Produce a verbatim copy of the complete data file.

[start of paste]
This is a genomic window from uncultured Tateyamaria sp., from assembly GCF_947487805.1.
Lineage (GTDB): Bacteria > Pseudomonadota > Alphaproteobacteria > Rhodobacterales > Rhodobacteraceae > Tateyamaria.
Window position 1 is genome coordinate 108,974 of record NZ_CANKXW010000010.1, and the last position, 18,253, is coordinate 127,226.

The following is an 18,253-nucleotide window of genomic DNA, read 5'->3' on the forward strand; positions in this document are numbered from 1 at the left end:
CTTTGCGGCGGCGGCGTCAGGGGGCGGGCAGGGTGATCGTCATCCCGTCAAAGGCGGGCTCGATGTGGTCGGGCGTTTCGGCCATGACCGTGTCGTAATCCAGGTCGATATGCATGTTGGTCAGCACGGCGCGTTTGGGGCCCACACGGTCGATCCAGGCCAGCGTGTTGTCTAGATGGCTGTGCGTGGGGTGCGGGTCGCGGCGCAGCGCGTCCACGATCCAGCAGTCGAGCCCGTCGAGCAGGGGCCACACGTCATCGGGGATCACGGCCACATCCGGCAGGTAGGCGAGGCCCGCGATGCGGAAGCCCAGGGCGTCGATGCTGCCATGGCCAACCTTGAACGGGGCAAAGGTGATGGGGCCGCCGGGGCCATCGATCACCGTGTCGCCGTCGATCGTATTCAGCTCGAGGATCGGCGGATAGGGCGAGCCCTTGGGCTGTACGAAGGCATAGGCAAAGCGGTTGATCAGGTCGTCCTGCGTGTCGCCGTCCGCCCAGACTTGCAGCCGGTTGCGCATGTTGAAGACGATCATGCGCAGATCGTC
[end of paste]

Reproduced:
This is a genomic window from uncultured Tateyamaria sp., from assembly GCF_947487805.1.
Lineage (GTDB): Bacteria > Pseudomonadota > Alphaproteobacteria > Rhodobacterales > Rhodobacteraceae > Tateyamaria.
Window position 1 is genome coordinate 108,974 of record NZ_CANKXW010000010.1, and the last position, 18,253, is coordinate 127,226.

The following is an 18,253-nucleotide window of genomic DNA, read 5'->3' on the forward strand; positions in this document are numbered from 1 at the left end:
CTTTGCGGCGGCGGCGTCAGGGGGCGGGCAGGGTGATCGTCATCCCGTCAAAGGCGGGCTCGATGTGGTCGGGCGTTTCGGCCATGACCGTGTCGTAATCCAGGTCGATATGCATGTTGGTCAGCACGGCGCGTTTGGGGCCCACACGGTCGATCCAGGCCAGCGTGTTGTCTAGATGGCTGTGCGTGGGGTGCGGGTCGCGGCGCAGCGCGTCCACGATCCAGCAGTCGAGCCCGTCGAGCAGGGGCCACACGTCATCGGGGATCACGGCCACATCCGGCAGGTAGGCGAGGCCCGCGATGCGGAAGCCCAGGGCGTCGATGCTGCCATGGCCAACCTTGAACGGGGCAAAGGTGATGGGGCCGCCGGGGCCATCGATCACCGTGTCGCCGTCGATCGTATTCAGCTCGAGGATCGGCGGATAGGGCGAGCCCTTGGGCTGTACGAAGGCATAGGCAAAGCGGTTGATCAGGTCGTCCTGCGTGTCGCCGTCCGCCCAGACTTGCAGCCGGTTGCGCATGTTGAAGACGATCATGCGCAGATCGTC